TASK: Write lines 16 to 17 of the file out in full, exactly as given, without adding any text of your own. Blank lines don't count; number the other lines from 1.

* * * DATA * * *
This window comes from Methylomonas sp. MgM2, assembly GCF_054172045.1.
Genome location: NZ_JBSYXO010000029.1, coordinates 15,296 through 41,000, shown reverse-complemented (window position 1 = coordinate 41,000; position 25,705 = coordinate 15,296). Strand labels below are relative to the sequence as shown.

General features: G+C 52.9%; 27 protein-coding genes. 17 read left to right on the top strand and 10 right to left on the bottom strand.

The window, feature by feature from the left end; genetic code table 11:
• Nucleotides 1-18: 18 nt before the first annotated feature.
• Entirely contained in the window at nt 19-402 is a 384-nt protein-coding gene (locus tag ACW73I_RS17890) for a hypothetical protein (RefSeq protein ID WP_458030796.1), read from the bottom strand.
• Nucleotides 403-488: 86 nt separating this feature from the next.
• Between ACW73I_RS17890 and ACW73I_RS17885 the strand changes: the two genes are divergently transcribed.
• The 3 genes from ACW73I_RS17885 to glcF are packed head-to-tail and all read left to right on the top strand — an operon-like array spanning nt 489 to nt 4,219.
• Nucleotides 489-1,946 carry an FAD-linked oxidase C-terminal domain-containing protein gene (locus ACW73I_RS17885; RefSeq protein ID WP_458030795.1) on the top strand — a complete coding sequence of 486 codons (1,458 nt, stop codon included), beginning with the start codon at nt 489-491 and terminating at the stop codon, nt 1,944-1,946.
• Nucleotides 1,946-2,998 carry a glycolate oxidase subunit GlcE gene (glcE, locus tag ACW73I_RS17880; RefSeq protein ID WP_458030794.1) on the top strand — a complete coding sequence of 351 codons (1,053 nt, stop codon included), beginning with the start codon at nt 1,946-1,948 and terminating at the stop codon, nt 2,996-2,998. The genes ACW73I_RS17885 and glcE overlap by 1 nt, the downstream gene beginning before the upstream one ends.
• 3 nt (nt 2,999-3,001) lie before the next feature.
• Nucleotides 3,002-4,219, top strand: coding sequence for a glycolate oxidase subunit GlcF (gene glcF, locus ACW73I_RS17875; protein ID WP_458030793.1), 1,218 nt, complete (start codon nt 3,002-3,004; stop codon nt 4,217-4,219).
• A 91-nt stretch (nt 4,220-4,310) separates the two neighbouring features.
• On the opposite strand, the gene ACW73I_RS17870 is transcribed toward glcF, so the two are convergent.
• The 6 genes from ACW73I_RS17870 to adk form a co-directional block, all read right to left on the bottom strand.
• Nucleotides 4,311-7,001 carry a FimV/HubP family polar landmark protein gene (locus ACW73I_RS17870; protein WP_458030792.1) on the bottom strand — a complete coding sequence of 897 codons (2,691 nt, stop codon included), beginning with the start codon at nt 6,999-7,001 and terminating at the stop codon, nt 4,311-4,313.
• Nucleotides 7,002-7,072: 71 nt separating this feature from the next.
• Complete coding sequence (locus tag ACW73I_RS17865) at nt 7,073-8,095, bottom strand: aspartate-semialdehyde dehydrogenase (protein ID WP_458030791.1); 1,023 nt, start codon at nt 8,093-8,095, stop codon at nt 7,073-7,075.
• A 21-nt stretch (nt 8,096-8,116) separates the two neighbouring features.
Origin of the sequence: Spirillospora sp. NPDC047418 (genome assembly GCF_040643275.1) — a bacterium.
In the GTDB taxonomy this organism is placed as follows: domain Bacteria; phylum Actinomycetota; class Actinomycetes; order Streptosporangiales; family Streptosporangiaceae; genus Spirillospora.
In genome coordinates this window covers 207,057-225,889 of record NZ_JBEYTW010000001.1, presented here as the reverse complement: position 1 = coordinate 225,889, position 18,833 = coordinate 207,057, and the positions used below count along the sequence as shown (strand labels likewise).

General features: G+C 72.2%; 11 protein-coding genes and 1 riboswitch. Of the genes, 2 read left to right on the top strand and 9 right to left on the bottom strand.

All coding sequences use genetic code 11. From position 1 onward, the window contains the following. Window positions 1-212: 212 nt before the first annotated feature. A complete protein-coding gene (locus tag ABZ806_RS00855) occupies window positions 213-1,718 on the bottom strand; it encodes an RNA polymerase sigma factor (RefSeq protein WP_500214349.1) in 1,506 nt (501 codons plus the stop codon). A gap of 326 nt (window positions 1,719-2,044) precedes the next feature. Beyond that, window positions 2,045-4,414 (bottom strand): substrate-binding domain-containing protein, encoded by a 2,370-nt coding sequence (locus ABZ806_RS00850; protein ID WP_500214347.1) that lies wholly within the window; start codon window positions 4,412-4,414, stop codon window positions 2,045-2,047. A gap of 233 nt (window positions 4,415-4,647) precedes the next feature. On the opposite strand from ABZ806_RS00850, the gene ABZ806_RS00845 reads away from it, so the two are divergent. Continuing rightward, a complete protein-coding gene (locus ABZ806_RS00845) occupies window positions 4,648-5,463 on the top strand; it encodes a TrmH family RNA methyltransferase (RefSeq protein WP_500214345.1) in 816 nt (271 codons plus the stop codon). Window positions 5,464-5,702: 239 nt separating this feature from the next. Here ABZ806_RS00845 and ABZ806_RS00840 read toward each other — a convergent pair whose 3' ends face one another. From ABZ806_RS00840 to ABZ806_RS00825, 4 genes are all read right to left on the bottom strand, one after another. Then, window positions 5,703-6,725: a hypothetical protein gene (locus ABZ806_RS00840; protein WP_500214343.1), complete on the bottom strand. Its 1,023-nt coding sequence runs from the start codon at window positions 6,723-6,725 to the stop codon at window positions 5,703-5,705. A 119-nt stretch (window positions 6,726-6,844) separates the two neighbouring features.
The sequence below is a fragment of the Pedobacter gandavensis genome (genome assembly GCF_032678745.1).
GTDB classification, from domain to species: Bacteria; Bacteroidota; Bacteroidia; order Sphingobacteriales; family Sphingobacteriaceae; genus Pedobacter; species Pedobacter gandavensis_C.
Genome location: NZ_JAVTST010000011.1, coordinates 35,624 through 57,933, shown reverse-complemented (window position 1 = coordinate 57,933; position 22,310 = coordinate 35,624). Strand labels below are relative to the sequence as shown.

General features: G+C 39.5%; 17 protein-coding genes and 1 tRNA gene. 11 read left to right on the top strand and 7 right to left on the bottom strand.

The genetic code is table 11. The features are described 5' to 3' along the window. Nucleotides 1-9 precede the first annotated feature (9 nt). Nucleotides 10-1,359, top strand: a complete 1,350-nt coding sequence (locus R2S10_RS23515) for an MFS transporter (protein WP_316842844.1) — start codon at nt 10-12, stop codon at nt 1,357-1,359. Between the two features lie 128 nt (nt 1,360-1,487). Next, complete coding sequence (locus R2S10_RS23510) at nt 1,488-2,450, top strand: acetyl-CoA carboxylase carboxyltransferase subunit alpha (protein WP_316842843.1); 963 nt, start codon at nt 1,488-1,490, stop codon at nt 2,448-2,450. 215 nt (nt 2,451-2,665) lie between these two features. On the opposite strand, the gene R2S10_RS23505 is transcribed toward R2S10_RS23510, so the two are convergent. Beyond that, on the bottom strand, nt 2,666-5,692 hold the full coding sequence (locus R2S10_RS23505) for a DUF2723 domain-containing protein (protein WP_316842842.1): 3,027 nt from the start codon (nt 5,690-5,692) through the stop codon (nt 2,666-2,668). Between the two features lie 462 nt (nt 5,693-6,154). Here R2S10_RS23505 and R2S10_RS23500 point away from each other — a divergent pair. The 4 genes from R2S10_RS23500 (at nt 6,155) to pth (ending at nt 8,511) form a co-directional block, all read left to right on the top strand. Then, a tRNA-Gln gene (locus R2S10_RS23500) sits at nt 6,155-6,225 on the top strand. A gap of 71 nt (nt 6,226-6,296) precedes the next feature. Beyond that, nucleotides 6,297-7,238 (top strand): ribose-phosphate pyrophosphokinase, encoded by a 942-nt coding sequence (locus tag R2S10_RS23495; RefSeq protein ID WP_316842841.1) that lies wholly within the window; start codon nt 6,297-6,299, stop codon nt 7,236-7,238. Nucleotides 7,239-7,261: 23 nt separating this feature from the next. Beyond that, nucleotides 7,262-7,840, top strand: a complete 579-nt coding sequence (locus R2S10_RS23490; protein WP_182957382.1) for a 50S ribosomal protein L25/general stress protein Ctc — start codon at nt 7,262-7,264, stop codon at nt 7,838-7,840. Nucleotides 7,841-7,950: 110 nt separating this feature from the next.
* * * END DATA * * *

• The 6 genes from ACW73I_RS17870 to adk form a co-directional block, all read right to left on the bottom strand.
• Nucleotides 4,311-7,001 carry a FimV/HubP family polar landmark protein gene (locus ACW73I_RS17870; protein WP_458030792.1) on the bottom strand — a complete coding sequence of 897 codons (2,691 nt, stop codon included), beginning with the start codon at nt 6,999-7,001 and terminating at the stop codon, nt 4,311-4,313.